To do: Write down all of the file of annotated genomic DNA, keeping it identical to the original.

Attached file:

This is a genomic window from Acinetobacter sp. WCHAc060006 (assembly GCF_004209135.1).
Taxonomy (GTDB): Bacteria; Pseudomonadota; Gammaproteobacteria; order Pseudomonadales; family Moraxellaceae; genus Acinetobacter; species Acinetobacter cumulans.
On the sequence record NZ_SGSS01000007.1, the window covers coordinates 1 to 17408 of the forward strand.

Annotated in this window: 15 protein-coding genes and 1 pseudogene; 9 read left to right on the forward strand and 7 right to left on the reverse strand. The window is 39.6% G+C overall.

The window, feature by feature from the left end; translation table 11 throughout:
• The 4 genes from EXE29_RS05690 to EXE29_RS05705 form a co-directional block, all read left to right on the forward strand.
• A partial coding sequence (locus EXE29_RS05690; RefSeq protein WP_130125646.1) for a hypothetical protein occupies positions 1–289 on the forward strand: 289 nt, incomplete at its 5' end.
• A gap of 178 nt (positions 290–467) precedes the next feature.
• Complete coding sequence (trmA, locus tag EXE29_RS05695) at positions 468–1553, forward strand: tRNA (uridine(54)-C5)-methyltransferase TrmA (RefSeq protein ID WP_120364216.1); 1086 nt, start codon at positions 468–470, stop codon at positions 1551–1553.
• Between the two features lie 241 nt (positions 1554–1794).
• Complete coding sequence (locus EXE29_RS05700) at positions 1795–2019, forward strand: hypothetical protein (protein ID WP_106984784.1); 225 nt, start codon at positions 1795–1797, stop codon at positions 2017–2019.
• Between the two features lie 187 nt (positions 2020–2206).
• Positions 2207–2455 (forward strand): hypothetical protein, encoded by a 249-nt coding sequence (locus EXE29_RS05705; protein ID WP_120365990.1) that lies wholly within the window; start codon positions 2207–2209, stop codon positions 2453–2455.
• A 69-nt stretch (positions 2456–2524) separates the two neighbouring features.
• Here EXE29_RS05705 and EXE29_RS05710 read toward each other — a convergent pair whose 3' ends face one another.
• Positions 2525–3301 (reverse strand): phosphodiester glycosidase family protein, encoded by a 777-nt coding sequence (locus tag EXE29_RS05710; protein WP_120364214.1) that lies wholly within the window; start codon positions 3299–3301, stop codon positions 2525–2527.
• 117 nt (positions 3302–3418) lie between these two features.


This is a genomic window from Acinetobacter sp. WCHAc060006 (assembly GCF_004209135.1).
Taxonomy (GTDB): Bacteria; Pseudomonadota; Gammaproteobacteria; order Pseudomonadales; family Moraxellaceae; genus Acinetobacter; species Acinetobacter cumulans.
On the sequence record NZ_SGSS01000007.1, the window covers coordinates 1 to 17408 of the forward strand.

Annotated in this window: 15 protein-coding genes and 1 pseudogene; 9 read left to right on the forward strand and 7 right to left on the reverse strand. The window is 39.6% G+C overall.

The window, feature by feature from the left end; translation table 11 throughout:
• The 4 genes from EXE29_RS05690 to EXE29_RS05705 form a co-directional block, all read left to right on the forward strand.
• A partial coding sequence (locus EXE29_RS05690; RefSeq protein WP_130125646.1) for a hypothetical protein occupies positions 1–289 on the forward strand: 289 nt, incomplete at its 5' end.
• A gap of 178 nt (positions 290–467) precedes the next feature.
• Complete coding sequence (trmA, locus tag EXE29_RS05695) at positions 468–1553, forward strand: tRNA (uridine(54)-C5)-methyltransferase TrmA (RefSeq protein ID WP_120364216.1); 1086 nt, start codon at positions 468–470, stop codon at positions 1551–1553.
• Between the two features lie 241 nt (positions 1554–1794).
• Complete coding sequence (locus EXE29_RS05700) at positions 1795–2019, forward strand: hypothetical protein (protein ID WP_106984784.1); 225 nt, start codon at positions 1795–1797, stop codon at positions 2017–2019.
• Between the two features lie 187 nt (positions 2020–2206).
• Positions 2207–2455 (forward strand): hypothetical protein, encoded by a 249-nt coding sequence (locus EXE29_RS05705; protein ID WP_120365990.1) that lies wholly within the window; start codon positions 2207–2209, stop codon positions 2453–2455.
• A 69-nt stretch (positions 2456–2524) separates the two neighbouring features.
• Here EXE29_RS05705 and EXE29_RS05710 read toward each other — a convergent pair whose 3' ends face one another.
• Positions 2525–3301 (reverse strand): phosphodiester glycosidase family protein, encoded by a 777-nt coding sequence (locus tag EXE29_RS05710; protein WP_120364214.1) that lies wholly within the window; start codon positions 3299–3301, stop codon positions 2525–2527.
• 117 nt (positions 3302–3418) lie between these two features.